Saturday, November 24, 2012

My MSDS Demonstration@Zijdelings
Art Practice

Marie-Therese Wisniowski

Preamble
This blogspot exhibits many of my students outputs from a variety of workshops. There are one, two and five day workshops as well as workshops that have a different focus. Nevertheless, it always surprises me how much I learn from my students and how enthusiastic they are to learn and so for your convenience, I have listed the workshop posts below.

The University of Newcastle Multi-Media Course
The University of Newcastle (Newcastle and Ourimbah Campuses, NSW, Australia) 2008 to 2010.

One and Two Day Disperse Dye Workshops
Various Textile Groups (Australia) 2008 - 2011.

Five Day Workshop - In Pursuit of Complex Cloth
“Wrapt in Rocky” Textile Fibre Forum Conference (Rockhampton, Queensland, Australia) 29th June to 5th July 2008.

Five Day Workshop – In Pursuit of Complex Cloth
Orange Textile Fiber Forum (Orange, NSW, Australia) 19th to 25th April 2009.

5 Day Workshop – In Pursuit of Complex Cloth
Geelong Fiber Forum (Geelong, Victoria, Australia) 27th September to 3rd October 2009.

Two Day Workshop - Deconstructed and Polychromatic Screen Printing
Beautiful Silks (Melbourne, Victoria, Australia) 20th to 21st March 2010.

Five Day Workshop – Disperse Dye and Transfer Printing
“Wrapt in Rocky” Biennial Textile Forum/Conference Program (Rockhampton, Queensland, Australia) 25th June to 1st July 2010.

Two Day Workshop – Improvisational Screen Printing
ATASDA (Sydney, NSW, Australia) 28th to 29th August 2010.

Two Day Workshop – In Pursuit of Complex Cloth (Day One)
”Stitching and Beyond” Textile Group (Woodbridge, Tasmania, Australia) 2nd to 3rd October 2010.

Two Day Workshop – In Pursuit of Complex Cloth (Day Two)
”Stitching and Beyond” Textile Group (Woodbridge, Tasmania, Australia) 2nd to 3rd October 2010.

Advance Silk Screen Printing
Redcliffe City Art Gallery Redcliffe, Queensland, Australia) 10th April 2011.

One Day Workshop - In Pursuit of Complex Cloth
The Victorian Feltmakers Inc. (Melbourne, Victoria, Australia) 14th May 2011.

One Day Workshop - In Pursuit of Complex Cloth (Felted and Silk Fibers)
Victorian Feltmakers Inc (Melbourne, Victoria, Australia) 15th May 2011.

Five Day Workshop – Disperse Dye and Transfer Printing
SDA (Minneapolis, Minnesota, USA) 13th to 17th June 2011.

Five Day Disperse Dye Master Class – Barbara Scott
Art Quill Studio (Arcadia Vale, NSW, Australia) 15th to 19th August 2011.

Five Day Workshop – Disperse Dye and Transfer Printing
Fiber Arts Australia (Sydney, NSW, Australia) 26th September to 1st October 2011.

One Day Workshop – Improvisational Screen Printing
Newcastle Printmakers Workshop Inc. (Newcastle, NSW, Australia) 5th November 2011.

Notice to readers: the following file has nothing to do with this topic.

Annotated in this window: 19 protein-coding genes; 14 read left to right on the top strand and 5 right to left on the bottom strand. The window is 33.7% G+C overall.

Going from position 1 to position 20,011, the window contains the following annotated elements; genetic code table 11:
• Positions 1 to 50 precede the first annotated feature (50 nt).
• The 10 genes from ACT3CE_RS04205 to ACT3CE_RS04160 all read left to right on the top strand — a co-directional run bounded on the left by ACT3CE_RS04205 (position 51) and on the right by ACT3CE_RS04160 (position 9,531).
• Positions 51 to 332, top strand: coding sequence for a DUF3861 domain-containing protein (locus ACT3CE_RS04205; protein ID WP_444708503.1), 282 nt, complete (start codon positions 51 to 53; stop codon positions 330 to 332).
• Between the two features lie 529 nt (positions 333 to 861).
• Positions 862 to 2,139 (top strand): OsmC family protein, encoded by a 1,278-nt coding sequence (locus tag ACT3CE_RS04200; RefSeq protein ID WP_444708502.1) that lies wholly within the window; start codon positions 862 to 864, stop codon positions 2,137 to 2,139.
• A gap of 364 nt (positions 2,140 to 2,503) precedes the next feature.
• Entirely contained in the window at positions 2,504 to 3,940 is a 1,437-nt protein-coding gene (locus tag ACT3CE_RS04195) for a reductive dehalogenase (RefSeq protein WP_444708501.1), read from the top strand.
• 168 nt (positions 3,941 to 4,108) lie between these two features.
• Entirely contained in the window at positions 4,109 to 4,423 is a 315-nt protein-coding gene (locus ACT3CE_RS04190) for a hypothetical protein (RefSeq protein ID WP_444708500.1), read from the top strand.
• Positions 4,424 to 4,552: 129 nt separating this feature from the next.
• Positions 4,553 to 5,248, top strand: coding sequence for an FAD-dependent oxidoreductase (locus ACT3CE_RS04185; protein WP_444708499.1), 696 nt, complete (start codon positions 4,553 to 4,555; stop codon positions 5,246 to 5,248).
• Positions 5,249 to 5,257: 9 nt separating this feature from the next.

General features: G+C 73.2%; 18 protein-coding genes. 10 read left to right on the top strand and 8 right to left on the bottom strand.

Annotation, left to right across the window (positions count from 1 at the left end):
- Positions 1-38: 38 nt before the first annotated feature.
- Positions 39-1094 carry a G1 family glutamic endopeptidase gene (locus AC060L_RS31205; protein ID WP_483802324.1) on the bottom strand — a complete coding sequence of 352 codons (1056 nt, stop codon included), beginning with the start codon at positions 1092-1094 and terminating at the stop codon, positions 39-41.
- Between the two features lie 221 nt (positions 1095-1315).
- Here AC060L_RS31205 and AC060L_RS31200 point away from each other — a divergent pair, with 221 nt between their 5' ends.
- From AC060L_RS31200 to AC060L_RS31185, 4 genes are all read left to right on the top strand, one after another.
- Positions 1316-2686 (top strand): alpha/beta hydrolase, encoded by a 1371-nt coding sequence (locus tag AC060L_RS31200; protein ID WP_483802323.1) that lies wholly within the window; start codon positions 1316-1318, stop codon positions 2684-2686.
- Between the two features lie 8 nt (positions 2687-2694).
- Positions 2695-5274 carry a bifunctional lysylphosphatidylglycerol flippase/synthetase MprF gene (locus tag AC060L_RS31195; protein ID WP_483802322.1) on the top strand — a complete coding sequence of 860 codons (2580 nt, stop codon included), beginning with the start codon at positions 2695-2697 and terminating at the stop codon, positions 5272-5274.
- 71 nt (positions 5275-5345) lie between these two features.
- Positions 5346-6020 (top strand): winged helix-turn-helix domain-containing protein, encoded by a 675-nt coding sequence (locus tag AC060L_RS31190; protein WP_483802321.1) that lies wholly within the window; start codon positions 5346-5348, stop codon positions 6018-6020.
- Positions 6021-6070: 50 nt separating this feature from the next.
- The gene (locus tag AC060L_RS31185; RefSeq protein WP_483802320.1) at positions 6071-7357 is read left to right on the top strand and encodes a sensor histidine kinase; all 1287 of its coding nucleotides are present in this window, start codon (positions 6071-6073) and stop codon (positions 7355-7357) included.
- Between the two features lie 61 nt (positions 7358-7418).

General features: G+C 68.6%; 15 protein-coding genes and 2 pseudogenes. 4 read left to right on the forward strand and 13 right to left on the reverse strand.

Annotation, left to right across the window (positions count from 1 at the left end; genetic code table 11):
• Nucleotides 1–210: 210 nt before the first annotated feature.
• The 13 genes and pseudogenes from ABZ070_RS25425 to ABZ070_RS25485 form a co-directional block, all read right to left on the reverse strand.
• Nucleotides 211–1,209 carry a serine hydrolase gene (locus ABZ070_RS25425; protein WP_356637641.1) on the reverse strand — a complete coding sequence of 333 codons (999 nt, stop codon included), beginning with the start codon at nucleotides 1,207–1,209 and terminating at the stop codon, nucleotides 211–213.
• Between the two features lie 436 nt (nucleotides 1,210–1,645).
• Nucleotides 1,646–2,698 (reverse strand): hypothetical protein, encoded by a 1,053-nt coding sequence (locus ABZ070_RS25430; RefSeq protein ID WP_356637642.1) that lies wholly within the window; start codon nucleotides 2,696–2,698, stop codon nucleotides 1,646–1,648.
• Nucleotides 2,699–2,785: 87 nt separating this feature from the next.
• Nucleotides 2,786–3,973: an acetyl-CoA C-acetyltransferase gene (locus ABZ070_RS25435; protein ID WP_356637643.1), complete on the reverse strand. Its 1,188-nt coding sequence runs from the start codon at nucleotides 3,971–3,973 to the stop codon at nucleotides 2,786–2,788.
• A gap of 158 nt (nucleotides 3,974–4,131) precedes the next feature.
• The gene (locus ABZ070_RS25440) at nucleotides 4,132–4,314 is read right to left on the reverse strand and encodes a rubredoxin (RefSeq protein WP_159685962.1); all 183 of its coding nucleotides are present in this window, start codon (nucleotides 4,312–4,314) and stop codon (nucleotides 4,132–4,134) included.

One Day Workshops – Low Relief Screen Printing
Various classes within Australia.

Two Day Workshop – Disperse Dye and Transfer Printing
ATASDA (Sydney, NSW, Australia) 23rd to 24th June 2012.

Five Day Workshop - Disperse Dye and Transfer Printing
Fibre Arts@Ballarat (Ballarat, Victoria, Australia) 6th to 12th April 2013.

Two Day Workshop - Disperse Dye and Transfer Printing
EFTAG (Tuross Head, NSW, Australia) 13th to 14th April 2013.

Two Day Workshop - Disperse Dye and Transfer Printing
Zijdelings Studio (Tilburg, The Netherlands) 9th to 10th October 2014.

PCA - Celebrating 50 Years in 2016
Art Quill Studio 2016 Workshop Program (Newcastle, Australia).

Image Dreamings: Basic Silk Screen Printing Workshop - Part I
2016 Art Quill Studio Workshop Program (Newcastle, Australia).

Image Dreamings: Basic Silk Screen Printing Workshop - Part II
2016 Art Quill Studio Workshop Program (Newcastle, Australia).

In Pursuit of: Improvisational Screen Printing Workshop
2016 Art Quill Studio Workshop Program (Newcastle, Australia).

Art Quill Studio 2017 Workshop Program
2017 Art Quill Studio Workshop Program (Newcastle, Australia).

In Pursuit of: Low Relief Screen Printing (LRSP)
2017 Art Quill Studio Workshop Program (Newcastle, Australia).


Introduction
I have written a number of articles on my MultiSperse Dye Sublimation (MSDS) technique using polyester fabrics and mixtures of fabrics containing polyester in national and international Journals. Some of these have appeared on this blogspot - the most popular being the article that appeared in Quilting Arts (published in the August/September 2011 issue, No. 52.)

There are numerous images of my MSDS ArtCloth works listed on this blog site – for example see:
When Rainforests Ruled
Wangi's Djirang
Merge And Flow
Flames Unfurling
Selected Disperse Dye ArtCloths
Sequestration of CO2

I have also given one-day, two-day and five-day workshops on the technique spanning several continents from the USA to Asia to Australia etc. And of course, I have constructed University Courses and Master Classes on this technique.

It might be hard to believe but this was my first demonstration of the technique and it occurred at Zijdelings in Tilburg (The Netherlands). Before I began the demonstration, I asked the participants to outline their focus in fiber art and to kick off the conversation I stated my own position. From that starting point the demonstration began on the proviso that every participant could interrupt me at any point in time to ask any questions.

Some of the participants at the demonstration.


My MSDS Demonstration@Studio Zijdelings.
It is important at the outset that you have an excellent understanding of the fabric you are working with – the content and weave of polyester is critical since disperse dyes are taken up by that component in a mixed fabric. Never rely on the label. A lot of these fabrics are imported from developing or under developed countries in which labelling legislation might be imprecise or not legally monitored. It is therefore imperative to generate your own cloth palette before you begin your fabric adventure.